Allostery and Hemoglobin The physical process of binding and releasing oxygen by hemoglobin has a marked effect on its three-dimensional structure.
Structural Biochemistry/Protein function/Heme group/Myoglobin
Hemoglobin in its deoxygenated state has a low affinity for oxygen compared to myoglobin. When oxygen is bound to the first subunit of hemoglobin it leads to subtle changes to the quaternary structure of the protein. Hemoglobin also helps in the transportation of carbon dioxide and hydrogen ions back to the lungs. Hemoglobin or Haemoglobin is able to bind to gaseous nitric oxide NO as well as O2. As red blood cells passes through the capillary beds of the lungs, gills in fishor other respiratory organs, oxygen is diffused into the erythrocytes and hemoglobin binds O2 and NO.
Myoglobin & Hemoglobin
Hemoglobin then unloads its cargo in the capillaries. There O2 is able to diffuse into the body cells. The NO relaxes the walls of the capillaries, allowing them to expand which in effects helps the delivery of O2 to the cells.
JPG px Hemoglobin consists of four subunits, each with a cofactor called a heme group that has an iron atom center. The iron is the main component that actually binds to oxygen, thus each hemoglobin molecule is able to carry four molecules of O2. Cooperation among the four subunits of the hemoglobin molecule is necessary for the efficient transportation of O2. The four subunits of hemoglobin actually bind to oxygen cooperatively, the binding of oxygen to one site of the four subunits will increase the likelihood of the remaining sites to bind with oxygen as well.
Hemoglobin is a protein that is used to carry oxygen through the blood stream from the lungs to the tissues. This is important for survival. Hemoglobin has a lower affinity for oxygen the lower the concentration of oxygen gets. This has great implications for the human body and has helped us adapt very effectively. The lower affinity and lower concentrations means that when we are working out, our bodies are low on oxygen which means hemoglobin has less affinity for oxygen and can more easily drop the oxygen off at human tissues.
This gives us greater oxygen in our oxygen dependent state. On the other hand, when oxygen concentration is high, the hemoglobin has a higher affinity for oxygen and therefore does not drop the oxygen where it is not needed.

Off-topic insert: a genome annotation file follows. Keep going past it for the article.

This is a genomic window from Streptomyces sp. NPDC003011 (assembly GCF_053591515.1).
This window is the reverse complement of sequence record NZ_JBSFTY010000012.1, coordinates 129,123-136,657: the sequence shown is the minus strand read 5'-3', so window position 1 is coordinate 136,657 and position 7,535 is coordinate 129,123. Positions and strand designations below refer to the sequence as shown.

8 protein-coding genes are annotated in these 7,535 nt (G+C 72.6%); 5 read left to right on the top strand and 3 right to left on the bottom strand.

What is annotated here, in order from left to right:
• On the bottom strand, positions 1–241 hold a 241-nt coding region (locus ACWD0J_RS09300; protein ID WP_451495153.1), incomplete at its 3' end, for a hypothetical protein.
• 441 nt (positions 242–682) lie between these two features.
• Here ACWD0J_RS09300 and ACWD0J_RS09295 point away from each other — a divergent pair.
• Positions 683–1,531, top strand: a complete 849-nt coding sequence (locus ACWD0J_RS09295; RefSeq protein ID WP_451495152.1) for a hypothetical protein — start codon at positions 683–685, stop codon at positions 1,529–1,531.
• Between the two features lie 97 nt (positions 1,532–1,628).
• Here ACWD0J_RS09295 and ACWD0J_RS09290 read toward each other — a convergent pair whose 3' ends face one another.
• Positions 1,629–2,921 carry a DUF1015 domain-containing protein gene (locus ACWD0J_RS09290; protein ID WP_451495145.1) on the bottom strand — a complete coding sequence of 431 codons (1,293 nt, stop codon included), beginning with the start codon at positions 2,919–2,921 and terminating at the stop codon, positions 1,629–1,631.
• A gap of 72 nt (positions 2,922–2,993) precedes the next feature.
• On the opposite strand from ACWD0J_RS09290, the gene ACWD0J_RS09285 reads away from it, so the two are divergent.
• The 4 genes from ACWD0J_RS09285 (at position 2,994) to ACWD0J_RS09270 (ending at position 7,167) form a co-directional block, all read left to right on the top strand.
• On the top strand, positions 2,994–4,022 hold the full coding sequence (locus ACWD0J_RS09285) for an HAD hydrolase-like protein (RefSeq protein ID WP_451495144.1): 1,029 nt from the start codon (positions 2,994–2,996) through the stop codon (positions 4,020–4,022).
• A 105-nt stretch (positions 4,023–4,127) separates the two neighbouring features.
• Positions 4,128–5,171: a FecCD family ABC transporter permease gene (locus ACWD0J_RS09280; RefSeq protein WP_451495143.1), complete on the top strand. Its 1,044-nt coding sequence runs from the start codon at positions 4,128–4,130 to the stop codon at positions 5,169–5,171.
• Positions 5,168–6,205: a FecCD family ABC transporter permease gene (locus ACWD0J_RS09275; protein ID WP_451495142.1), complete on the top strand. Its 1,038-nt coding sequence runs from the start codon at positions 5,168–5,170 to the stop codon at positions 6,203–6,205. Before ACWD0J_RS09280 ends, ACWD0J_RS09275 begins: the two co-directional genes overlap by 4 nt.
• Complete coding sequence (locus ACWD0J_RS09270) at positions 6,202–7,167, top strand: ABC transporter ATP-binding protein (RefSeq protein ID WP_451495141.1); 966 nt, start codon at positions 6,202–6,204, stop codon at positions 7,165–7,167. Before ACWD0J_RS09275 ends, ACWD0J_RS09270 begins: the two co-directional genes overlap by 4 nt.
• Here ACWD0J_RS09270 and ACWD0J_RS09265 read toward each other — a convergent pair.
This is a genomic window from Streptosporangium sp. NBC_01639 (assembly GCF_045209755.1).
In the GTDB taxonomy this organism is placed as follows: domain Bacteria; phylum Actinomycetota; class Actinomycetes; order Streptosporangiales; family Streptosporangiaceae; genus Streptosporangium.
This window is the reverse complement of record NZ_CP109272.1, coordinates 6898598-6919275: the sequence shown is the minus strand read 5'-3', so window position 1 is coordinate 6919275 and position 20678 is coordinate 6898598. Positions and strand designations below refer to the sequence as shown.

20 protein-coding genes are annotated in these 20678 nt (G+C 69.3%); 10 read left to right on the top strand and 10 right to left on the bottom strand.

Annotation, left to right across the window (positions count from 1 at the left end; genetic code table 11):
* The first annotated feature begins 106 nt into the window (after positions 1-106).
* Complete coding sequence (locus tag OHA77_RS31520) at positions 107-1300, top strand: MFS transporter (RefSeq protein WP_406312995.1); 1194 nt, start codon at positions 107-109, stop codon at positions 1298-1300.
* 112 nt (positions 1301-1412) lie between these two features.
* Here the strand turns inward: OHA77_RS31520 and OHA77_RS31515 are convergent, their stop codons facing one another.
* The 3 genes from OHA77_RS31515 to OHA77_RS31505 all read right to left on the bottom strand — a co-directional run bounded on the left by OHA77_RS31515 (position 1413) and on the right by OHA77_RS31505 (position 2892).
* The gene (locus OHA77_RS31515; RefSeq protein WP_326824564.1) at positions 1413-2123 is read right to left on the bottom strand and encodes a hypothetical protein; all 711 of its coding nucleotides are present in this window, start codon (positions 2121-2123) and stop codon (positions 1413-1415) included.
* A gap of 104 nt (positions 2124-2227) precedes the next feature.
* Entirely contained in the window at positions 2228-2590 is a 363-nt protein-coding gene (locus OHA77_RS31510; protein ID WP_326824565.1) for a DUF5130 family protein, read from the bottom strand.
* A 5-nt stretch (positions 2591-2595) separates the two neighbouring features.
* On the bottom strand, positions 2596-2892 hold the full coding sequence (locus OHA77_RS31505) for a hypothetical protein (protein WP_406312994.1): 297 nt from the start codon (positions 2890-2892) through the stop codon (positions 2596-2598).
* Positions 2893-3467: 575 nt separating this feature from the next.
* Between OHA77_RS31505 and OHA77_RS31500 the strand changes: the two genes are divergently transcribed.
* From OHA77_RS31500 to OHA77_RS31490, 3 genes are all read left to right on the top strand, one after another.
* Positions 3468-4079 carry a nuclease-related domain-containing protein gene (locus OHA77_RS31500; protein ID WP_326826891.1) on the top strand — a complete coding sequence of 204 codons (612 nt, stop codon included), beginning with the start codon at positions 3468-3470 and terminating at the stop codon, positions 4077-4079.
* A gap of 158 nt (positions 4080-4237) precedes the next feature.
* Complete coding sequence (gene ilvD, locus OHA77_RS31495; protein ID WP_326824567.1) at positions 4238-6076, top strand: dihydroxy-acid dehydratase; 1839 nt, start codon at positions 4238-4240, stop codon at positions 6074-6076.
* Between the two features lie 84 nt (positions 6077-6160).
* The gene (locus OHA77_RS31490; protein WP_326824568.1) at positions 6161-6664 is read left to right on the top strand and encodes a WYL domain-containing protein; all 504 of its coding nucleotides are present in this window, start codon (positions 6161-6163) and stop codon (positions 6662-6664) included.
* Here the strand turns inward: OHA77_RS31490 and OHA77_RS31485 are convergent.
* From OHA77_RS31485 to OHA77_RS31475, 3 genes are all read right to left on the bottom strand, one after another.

This is a very complex and smart system that has evolved to keep hemoglobin as an important biological molecule for a very long time. On the otherhand, the cousin of hemoglobin, myoglobin is used to store oxygen in muscles.
- Structural Biochemistry/Protein function/Hemoglobin
- Structure-function relationships in unusual nonvertebrate globins.
This myoglobin has a slighty higher affinity for oxygen than hemoglobin especially at lower levels. This is because myoglobin has an easier job in that it only needs to store oxygen and release it for the muscles, while hemoglobin also has to transport the oxygen and release it in the correct areas. Hemoglobin is coded for by DNA just like all the other proteins.
Alterations or mutations to hemoglobin causes many blood related diseases such as sickle-cell anemia, where the cell structure is distorted and can no longer carry as much oxygen in the correct way as a normal blood cell. This highlights the underlying ideal in structural biochemistry in that structure determines function.
Myoglobin & Hemoglobin
The sickle cell anemia case is extremely interesting because it shows us how and why diseases develop. The gene for sickle cell anemia also provides protection against malaria. Therefore, in countries where malaria presented problems, there was an higher than average amount of individuals carrying the sickle cell anemia gene. The heterozygous state is best because it does not allow sickle cell anemia to develop while still preventing malaria.
Whereas, the homozygous states would produce individuals either struck with sickle cell anemia or malaria.
This is why in malaria ridden areas, there is a higher than average number of people who are heterozygous for sickle cell anemia which is also why this disease does not die out! The carrier state is actually selected by nature. Cooperation refers to the interactions among active sites, in the case of hemoglobin, cooperation allows the binding of oxygen to be increased as one site is filled, the remaining active sites will be more likely to bind to O2 as well.
The associated movement of the histdine-containing group will result in a conformational change to the rest of the hemoglobin structure. The COO- group is now interacting with the alpha-beta interface which causes conformational changes of neighboring active sites.
These conformational changes will result in an increase of O2 affinity to hemoglobin. Allostery[ edit ] Hemoglobin is an allosteric protein.